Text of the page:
Costco, a members-only warehouse chain, targets a more affluent demographic than Walmart but similarly prides itself in offering heavily discounted items. Even though Walmart has a similar arm of its business, Costco is light years ahead of Walmart's Sam's Club.
Costco's charm permeates many levels.
? Markups on products are heavily controlled. Items can never be sold for more than 15% of cost (whereas supermarkets will mark up items by 25%, and department stores mark items up by as much as 50%). This means consumers always know they'll find unbeatable bargains. And that keeps them coming back for the majority of their shopping needs.
? Stores require little upkeep. They are bare bones in design, meaning they require less maintenance capital than its more posh (by comparison) competitors. Plus, Costco only stocks around 4,000 items. Walmart's stores, by contrast, often carry more than 100,000 different items, which constantly need shelf attention.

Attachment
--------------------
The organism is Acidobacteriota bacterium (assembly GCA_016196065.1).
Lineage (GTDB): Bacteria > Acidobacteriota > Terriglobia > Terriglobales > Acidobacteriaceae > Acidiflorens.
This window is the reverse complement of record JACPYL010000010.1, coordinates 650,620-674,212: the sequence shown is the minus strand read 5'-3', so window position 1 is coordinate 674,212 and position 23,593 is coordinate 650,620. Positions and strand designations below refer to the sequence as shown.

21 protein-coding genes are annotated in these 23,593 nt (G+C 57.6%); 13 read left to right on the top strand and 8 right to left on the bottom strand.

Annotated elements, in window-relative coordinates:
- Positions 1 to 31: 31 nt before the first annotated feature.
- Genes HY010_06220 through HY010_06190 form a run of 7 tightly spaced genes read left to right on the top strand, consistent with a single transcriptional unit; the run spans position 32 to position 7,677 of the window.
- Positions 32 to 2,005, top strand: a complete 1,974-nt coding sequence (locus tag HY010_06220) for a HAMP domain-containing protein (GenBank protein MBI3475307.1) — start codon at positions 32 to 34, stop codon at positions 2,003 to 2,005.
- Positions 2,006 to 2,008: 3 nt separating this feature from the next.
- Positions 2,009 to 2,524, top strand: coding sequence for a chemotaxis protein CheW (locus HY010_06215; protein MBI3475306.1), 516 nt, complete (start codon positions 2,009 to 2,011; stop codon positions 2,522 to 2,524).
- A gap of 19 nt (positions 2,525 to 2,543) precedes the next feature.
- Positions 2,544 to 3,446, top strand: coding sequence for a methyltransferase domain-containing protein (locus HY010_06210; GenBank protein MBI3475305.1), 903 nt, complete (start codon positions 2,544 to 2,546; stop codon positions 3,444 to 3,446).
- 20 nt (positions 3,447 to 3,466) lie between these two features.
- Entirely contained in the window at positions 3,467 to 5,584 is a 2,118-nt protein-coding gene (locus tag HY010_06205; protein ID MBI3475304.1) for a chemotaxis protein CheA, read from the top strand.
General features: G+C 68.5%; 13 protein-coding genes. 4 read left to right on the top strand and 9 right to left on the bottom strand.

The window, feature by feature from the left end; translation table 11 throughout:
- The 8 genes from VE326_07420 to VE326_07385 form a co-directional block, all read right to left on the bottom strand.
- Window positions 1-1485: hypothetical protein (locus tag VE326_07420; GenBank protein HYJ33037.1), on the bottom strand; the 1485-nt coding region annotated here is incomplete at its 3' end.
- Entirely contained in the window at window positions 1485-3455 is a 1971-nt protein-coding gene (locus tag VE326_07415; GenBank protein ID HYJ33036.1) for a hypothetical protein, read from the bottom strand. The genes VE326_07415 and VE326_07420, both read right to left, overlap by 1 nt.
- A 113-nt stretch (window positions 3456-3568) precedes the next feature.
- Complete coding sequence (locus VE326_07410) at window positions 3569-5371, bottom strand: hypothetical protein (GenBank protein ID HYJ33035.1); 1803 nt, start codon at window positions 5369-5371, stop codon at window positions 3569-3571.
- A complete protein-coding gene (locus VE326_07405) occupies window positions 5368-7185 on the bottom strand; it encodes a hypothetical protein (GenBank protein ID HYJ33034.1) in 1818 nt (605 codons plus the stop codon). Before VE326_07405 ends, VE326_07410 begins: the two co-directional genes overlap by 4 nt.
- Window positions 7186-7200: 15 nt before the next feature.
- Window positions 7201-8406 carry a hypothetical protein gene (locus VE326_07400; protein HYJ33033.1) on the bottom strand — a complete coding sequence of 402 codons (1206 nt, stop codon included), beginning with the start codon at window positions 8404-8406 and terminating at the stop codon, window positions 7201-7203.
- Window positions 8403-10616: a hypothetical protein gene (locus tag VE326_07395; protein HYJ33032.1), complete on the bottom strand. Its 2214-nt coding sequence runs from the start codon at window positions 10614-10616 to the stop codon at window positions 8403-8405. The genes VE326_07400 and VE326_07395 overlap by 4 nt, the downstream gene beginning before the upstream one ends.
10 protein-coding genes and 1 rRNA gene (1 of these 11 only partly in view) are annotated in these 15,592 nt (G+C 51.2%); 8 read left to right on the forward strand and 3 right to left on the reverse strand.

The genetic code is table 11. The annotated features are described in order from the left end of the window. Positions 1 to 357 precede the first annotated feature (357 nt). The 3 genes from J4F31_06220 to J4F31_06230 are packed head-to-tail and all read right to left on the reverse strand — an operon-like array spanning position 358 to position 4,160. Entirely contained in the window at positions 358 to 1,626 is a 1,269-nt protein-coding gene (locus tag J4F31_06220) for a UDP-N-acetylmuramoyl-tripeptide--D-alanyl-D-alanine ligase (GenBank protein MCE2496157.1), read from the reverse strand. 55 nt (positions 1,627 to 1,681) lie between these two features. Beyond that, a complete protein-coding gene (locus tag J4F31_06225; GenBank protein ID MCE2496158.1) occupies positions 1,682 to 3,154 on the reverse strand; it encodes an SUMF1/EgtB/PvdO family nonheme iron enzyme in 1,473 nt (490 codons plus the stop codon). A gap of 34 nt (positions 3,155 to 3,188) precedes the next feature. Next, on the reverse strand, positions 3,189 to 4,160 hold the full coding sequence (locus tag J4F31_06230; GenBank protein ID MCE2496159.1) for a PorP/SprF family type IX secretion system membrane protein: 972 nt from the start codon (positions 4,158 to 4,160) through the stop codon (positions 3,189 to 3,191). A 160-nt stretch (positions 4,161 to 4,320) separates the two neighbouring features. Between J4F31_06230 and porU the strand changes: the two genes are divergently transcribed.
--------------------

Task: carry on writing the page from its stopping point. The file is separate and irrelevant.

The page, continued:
? Shopping is easier. The smaller scope of products makes the purchase decision easier for customers. But it also generates higher sales volumes, which enables Costco to sell items quicker than they have to pay their suppliers for them-- and allows them to negotiate even lower deals with these suppliers.
? Costco has a secret ingredient. The stores have an additional element that Walmart will likely never be able to replicate: the "treasure hunt." Costco constantly stocks shelves with new items available for just a short time. Customers return excited to see new offerings, and they often leave with items they hadn't intended to purchase.